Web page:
Belarus KGB believed to be on plane forced to land in Minsk, says Ryanair CEO | Belarus


Ryanair’s CEO has said he believes that agents of the Belarusian KGB were travelling on the plane that was diverted to Minsk on Sunday, as EU leaders prepared to meet to discuss what action to take against Belarus.

Belarusian police arrested opposition blogger Roman Protasevich and his girlfriend, Sofia Sapega, after forcing their Ryanair flight to land in the Belarusian capital, sparking outrage from European leaders, who have called the plane’s grounding a hijacking and act of “air piracy”.

In an interview on Newstalk Breakfast, Ryanair CEO, Michael O’Leary, said that “it appears the intent of the authorities was to remove a journalist and his travelling companion … we believe there were some KGB agents offloaded at the airport as well”.

O’Leary’s remarks were the first official confirmation of reports that four other passengers had disembarked in Minsk after the emergency landing, driving speculation that Protasevich was being shadowed by the security services before the plane was forced to land. O’Leary said he believed it was the first time such an incident had taken place with a European airline.

On Monday, it was revealed that Sapega, a Russian citizen studying at the European Humanities University (EHU) in Lithuania, was forced off the flight along with Protasevich, whom Belarusian authorities have accused of fomenting the mass protests last year against the president, Alexander Lukasenko.

They were flying from Athens to Vilnius, the capital of Lithuania, when the plane was diverted to Minsk. Protasevich, a former editor of the influential Telegram channels Nexta and Nexta Live, was detained by police in Minsk after Lukashenko ordered his military to scramble a Mig-29 fighter to meet the plane.

Passengers on board said that Protasevich began handing his phone and other personal items to Sapega when he learned that the flight would be making an emergency landing.

Neither Minsk nor Moscow have publicly confirmed Sapega’s arrest and it is not clear if she has been charged with a crime. EHU has demanded the release of Sapega, saying that she was detained by the Minsk Investigative Committee on “groundless and made-up conditions”. She was preparing to defend her master’s thesis in Vilnius, the university said.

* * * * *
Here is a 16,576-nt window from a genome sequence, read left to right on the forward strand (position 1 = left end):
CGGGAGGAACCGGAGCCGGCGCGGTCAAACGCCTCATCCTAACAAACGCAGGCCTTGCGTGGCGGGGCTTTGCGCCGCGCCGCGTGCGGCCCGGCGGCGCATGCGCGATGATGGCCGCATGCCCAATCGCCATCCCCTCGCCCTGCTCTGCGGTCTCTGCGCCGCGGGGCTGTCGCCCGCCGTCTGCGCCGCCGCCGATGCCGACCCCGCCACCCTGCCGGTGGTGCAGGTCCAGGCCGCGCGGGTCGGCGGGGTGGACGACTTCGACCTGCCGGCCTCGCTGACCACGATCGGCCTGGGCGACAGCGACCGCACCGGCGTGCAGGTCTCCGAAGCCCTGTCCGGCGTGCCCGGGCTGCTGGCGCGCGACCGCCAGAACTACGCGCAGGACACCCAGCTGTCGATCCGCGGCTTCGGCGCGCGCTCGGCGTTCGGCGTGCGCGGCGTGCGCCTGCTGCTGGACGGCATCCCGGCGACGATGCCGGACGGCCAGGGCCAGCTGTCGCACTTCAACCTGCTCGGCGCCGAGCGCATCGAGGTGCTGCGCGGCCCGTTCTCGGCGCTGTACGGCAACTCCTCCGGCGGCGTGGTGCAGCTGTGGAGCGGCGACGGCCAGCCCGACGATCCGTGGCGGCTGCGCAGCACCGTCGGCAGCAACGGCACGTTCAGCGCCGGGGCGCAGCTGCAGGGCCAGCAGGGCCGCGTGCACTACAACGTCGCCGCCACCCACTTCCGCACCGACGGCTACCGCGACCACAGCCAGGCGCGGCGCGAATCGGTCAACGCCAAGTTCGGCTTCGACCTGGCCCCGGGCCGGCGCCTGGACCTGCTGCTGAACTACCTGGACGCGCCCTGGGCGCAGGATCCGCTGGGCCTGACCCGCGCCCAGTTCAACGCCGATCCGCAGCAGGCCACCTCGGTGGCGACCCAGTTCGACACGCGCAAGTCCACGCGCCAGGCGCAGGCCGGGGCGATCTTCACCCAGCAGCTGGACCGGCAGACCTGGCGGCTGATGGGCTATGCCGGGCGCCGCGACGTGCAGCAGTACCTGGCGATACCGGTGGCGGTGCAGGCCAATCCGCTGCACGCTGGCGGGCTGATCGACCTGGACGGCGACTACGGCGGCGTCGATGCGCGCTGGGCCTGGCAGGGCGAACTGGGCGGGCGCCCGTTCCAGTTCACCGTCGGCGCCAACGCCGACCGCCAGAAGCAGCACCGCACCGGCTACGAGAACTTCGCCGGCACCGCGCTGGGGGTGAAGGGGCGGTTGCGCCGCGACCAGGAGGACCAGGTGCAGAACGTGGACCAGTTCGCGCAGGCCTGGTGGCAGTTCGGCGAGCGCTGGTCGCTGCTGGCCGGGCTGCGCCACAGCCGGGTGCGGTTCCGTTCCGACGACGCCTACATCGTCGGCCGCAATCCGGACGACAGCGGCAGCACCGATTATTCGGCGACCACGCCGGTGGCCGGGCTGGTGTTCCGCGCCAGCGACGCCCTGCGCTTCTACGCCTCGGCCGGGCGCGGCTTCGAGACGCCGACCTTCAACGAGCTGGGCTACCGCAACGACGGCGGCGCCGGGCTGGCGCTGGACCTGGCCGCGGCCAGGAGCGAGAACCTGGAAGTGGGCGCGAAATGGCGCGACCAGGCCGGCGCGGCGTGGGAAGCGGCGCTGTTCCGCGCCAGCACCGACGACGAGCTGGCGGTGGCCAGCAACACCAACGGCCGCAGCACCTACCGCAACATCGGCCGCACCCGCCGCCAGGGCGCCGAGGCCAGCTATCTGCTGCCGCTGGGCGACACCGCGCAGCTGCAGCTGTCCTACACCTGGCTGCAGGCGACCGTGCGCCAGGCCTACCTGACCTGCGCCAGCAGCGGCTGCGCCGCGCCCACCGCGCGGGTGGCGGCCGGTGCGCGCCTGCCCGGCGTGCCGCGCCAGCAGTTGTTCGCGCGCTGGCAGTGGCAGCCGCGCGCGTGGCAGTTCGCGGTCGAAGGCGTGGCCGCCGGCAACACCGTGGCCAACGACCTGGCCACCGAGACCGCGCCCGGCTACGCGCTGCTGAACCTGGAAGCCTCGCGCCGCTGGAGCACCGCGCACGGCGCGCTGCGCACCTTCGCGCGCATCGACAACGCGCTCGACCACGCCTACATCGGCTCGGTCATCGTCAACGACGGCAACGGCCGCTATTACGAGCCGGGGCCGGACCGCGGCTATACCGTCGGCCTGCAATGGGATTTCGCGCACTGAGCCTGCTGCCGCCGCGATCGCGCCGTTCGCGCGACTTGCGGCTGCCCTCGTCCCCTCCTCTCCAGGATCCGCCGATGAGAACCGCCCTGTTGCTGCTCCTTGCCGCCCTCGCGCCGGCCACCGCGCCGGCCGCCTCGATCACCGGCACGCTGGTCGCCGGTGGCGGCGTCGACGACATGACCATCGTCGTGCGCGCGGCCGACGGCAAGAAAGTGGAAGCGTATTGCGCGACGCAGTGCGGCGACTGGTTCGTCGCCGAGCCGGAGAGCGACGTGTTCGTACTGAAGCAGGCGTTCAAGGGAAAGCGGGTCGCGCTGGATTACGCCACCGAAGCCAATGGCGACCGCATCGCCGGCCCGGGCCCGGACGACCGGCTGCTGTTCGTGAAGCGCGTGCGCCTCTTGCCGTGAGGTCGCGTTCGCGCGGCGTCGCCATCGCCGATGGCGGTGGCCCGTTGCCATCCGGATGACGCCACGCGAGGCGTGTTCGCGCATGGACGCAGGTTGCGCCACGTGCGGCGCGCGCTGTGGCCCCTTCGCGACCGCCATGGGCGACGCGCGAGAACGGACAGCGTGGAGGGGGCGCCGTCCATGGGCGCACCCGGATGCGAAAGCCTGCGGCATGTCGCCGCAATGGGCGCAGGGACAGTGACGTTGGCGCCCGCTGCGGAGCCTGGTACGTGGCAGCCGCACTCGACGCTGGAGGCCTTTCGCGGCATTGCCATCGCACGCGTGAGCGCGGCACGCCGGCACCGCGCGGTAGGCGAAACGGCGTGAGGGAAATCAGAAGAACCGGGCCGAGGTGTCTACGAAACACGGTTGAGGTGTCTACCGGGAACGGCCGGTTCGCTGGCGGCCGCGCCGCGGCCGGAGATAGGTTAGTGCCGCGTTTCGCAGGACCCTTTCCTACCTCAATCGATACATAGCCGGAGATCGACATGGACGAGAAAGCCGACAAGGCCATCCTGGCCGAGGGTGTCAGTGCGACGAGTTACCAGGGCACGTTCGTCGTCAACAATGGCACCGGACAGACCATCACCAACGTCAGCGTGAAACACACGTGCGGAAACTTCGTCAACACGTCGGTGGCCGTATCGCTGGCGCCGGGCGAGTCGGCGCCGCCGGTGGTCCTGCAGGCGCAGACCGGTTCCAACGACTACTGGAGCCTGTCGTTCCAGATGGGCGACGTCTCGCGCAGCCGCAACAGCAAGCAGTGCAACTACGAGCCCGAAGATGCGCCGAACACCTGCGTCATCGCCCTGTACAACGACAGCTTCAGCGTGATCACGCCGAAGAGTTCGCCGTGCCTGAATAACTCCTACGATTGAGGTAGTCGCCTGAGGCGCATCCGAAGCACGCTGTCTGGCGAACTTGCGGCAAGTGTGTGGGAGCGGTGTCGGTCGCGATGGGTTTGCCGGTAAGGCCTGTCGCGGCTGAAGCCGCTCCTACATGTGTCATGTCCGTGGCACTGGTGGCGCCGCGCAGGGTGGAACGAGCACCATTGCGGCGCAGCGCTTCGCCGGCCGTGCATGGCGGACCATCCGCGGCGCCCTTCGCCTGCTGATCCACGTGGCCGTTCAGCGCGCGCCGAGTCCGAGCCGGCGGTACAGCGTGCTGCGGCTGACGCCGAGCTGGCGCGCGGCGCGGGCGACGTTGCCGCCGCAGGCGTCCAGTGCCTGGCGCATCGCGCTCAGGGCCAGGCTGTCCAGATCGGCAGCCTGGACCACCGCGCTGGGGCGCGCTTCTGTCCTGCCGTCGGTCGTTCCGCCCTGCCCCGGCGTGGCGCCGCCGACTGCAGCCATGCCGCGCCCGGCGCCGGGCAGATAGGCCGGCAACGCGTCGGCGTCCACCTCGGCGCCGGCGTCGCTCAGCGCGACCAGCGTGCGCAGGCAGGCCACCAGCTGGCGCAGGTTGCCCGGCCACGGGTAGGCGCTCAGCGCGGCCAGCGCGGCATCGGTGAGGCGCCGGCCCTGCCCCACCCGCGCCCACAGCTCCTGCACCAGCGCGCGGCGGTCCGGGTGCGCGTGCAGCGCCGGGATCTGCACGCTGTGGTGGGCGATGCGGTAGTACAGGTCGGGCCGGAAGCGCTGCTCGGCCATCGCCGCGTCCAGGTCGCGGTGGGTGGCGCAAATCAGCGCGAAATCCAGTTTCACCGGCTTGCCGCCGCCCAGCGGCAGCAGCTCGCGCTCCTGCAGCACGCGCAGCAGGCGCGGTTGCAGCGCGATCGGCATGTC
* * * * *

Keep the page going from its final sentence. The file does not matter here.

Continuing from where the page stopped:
European leaders will meet on Monday to discuss what action could be taken against Belarus.

Latvia and Lithuania said the airspace over Belarus should be considered unsafe, with Latvia’s foreign minister, Edgars Rinkēvičs, saying it should be closed to all international flights. Lithuanian police said it had launched a pre-trial investigation into “forced disappearance”.

Dominic Raab, the UK foreign secretary, said: “We are coordinating with our allies. This outlandish action by Lukashenko will have serious implications.”

On Sunday evening, the US secretary of state, Antony Blinken, said the US was demanding Protasevich’s immediate release.

“This shocking act perpetrated by the Lukashenka regime endangered the lives of more than 120 passengers, including US citizens,” a statement said. “Initial reports suggesting the involvement of the Belarusian security services and the use of Belarusian military aircraft to escort the plane are deeply concerning and require full investigation.”

Roman Protasevich was taken into custody by Belarusian police.
Roman Protasevich was taken into custody by Belarusian police. Photograph: Artur Widak/NurPhoto/REX/Shutterstock

Last year Nexta broadcast footage of mass protests against Lukashenko via the Telegram messenger app at a time when it was hard for foreign media to do so. Protasevich is accused by the Belarusian authorities of organising mass riots and of inciting social hatred, allegations he denies.